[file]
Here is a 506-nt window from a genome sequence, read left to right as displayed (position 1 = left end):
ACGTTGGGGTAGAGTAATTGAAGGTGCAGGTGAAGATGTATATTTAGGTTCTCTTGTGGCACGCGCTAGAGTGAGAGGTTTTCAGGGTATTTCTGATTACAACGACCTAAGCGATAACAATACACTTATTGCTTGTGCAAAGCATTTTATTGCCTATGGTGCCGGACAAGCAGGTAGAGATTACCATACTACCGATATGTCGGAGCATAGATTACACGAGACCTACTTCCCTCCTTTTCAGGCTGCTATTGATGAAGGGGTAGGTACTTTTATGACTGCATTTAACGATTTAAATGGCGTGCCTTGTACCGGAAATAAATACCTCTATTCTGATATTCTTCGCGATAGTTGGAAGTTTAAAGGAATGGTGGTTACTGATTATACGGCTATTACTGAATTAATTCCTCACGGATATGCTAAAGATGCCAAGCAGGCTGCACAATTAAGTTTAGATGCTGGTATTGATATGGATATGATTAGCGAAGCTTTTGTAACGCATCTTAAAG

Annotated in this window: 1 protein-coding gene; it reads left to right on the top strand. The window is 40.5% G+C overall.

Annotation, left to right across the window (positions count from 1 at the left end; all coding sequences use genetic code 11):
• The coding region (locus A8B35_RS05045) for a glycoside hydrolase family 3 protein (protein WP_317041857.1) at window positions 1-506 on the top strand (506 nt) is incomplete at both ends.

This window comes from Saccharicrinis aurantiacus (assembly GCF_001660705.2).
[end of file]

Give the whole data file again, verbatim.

Here is a 506-nt window from a genome sequence, read left to right as displayed (position 1 = left end):
ACGTTGGGGTAGAGTAATTGAAGGTGCAGGTGAAGATGTATATTTAGGTTCTCTTGTGGCACGCGCTAGAGTGAGAGGTTTTCAGGGTATTTCTGATTACAACGACCTAAGCGATAACAATACACTTATTGCTTGTGCAAAGCATTTTATTGCCTATGGTGCCGGACAAGCAGGTAGAGATTACCATACTACCGATATGTCGGAGCATAGATTACACGAGACCTACTTCCCTCCTTTTCAGGCTGCTATTGATGAAGGGGTAGGTACTTTTATGACTGCATTTAACGATTTAAATGGCGTGCCTTGTACCGGAAATAAATACCTCTATTCTGATATTCTTCGCGATAGTTGGAAGTTTAAAGGAATGGTGGTTACTGATTATACGGCTATTACTGAATTAATTCCTCACGGATATGCTAAAGATGCCAAGCAGGCTGCACAATTAAGTTTAGATGCTGGTATTGATATGGATATGATTAGCGAAGCTTTTGTAACGCATCTTAAAG

Annotated in this window: 1 protein-coding gene; it reads left to right on the top strand. The window is 40.5% G+C overall.

Annotation, left to right across the window (positions count from 1 at the left end; all coding sequences use genetic code 11):
• The coding region (locus A8B35_RS05045) for a glycoside hydrolase family 3 protein (protein WP_317041857.1) at window positions 1-506 on the top strand (506 nt) is incomplete at both ends.

This window comes from Saccharicrinis aurantiacus (assembly GCF_001660705.2).